The rise of community media – and why social networks don’t work

The rise of community media – and why social networks don’t work

Before we get started, I’ll let you in on a secret. This guest post ends on a triumphant note, so don’t let the sobering beginnings get you down. I’m going to tell you a story, built on facts, scaffolded by speculation, and heavily painted with a rare color rarely seen on the Internet called logic.

Social media is broken for most of us. The myth of it being a democratic or meritocratic system isn’t holding up to scrutiny. We’re learning that it’s not the place to start thoughtful discussions, vet new ideas, or find complex solutions to niche problems. Don’t get me wrong, it’s a wondrous place for serendipitous snark between celebrities, world leaders, and the public, but the majority of us are spectators.

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Based on randomly sampling data from Twitter in 2013, if you had 1K followers you were in the top 4 percent of active users. With 25K, you were in the top tenth of a percent. On top of that, a recent study by Network Insights concluded that nearly 10 percent of Twitter activity is spam.

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If you’re thinking, “Egads, what’s all this mean?!” It means, most of us lack an audience to start intelligent conversations about niche topics. If you want to discuss astronomy, you need to build an audience of astronomers. And if you’re the new kid on the scene, it’s getting harder to build an engaged audience with content alone.

The simple fact is, social media brings every human on the planet together to compete for attention. Moms and mathematicians compete with multi-million dollar media entities. Although we can all publish, we aren’t promised that anyone is going to read or respond.

As we hear big media cry foul because their distribution allowance is cut by major platforms, we should realize that we’re all getting squeezed.

If you haven’t been following closely, the media and publishing world are up in arms as Facebook pressures them, yet again, to trust them with full-text of their content. Their feed algorithms are favoring auto-playing video over simpler text posts. The core reason is biological. We are visual creatures that are more easily lured by the movement of video. Suffice to say, it’s becoming harder for media outlets to break through the noise and gain a share of voice.

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Twitter has Photos, Vine, Periscope and, they too, are testing auto-playing video in the feed. The likely outcome is Twitter’s timelines will continue to become more visual and we’ll see a decline in clickthrough rates without eye-catching motion graphics.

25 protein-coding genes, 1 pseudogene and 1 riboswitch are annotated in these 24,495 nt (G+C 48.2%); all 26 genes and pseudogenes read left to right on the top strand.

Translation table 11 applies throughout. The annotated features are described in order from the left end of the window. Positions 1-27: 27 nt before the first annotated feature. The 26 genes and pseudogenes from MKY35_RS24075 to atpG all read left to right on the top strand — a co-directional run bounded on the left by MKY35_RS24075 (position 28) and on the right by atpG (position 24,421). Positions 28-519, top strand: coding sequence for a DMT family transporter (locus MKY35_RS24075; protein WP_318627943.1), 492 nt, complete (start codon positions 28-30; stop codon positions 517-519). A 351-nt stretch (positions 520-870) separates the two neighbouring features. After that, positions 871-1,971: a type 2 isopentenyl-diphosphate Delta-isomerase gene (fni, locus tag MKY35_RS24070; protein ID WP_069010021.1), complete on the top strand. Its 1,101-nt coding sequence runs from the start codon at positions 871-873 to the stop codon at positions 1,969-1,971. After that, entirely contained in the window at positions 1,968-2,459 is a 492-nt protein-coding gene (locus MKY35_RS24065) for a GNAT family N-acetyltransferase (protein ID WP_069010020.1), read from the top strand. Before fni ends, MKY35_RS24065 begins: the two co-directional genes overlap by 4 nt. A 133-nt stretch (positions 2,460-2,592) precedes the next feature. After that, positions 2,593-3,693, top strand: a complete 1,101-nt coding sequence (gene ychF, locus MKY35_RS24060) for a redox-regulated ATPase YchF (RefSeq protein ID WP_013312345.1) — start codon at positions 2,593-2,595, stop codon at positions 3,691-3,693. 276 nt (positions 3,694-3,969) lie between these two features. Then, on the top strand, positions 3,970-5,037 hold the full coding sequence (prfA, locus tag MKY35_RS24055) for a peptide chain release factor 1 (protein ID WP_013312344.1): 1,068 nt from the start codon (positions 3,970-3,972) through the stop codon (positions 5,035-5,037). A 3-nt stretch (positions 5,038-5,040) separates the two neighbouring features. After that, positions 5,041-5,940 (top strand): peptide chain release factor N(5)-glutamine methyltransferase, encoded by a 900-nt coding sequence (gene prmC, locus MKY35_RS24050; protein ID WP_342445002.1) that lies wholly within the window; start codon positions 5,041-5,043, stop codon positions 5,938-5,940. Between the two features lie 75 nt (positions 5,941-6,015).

Before both of these platforms began favoring video, it was already clear that social channels were getting more difficult to gain a following, reach that audience, and have any meaningful engagement. Twitter CEO Dick Costolo conceded that tweeting doesn’t have value for most people when he proclaimed that it’s okay to not Tweet on Twitter.

What Dick should’ve said is, “You can’t compete so grab some popcorn and enjoy the show.”

The Canary in the Coal Mine

Ironically, I was late to the social media party because I was busy building products to make it simple for people to share their favorite content to their friends on all the new networks. I’ve learned the hard way that building an audience and starting conversations is difficult, especially if you’re not comfortable pandering to every person you meet.

At first, like many others, I shrugged and believed I wasn’t interesting enough. Platforms provided no data to know how my content was performing. As Twitter opened up analytics, my data told me a different story.

My engagement was relatively high when I compared it to my more social famous friends, but it’s a numbers game and I didn’t have a big enough number at the top of the funnel to help my content take-off. With the confirmation that the platforms weren’t designed to give every user a voice, I explored new products and trends to see what was happening in the market.

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What I saw was that many intelligent, thoughtful people were moving their deeper discussion off social networks on to a new type of social platform. This movement became validation of the larger problem — the canary in the coal mine that social media wasn’t the panacea that many claimed.

Scientists wanted a voice so they created their own social networks on Academia.edu, FigShare, and ResearchGate. HackerNews was spun out of the open-sourcing of Reddit and became the home for many programmers and startup enthusiasts.

It also inspired several spin-offs like: DataTau for data scientists; DesignerNews; LibraryNews, yes, for Librarians; Outbounding.org for Travel enthusiasts; Inbound.org and GrowthHackers for Marketers; BetaList for launching products; Gadget Hunt; KickStarter and their fellow crowdfunding sites; Fundrise for Commercial Property Investment; TheDrop for sharing new electronic music; CMX for Community Managers, and more.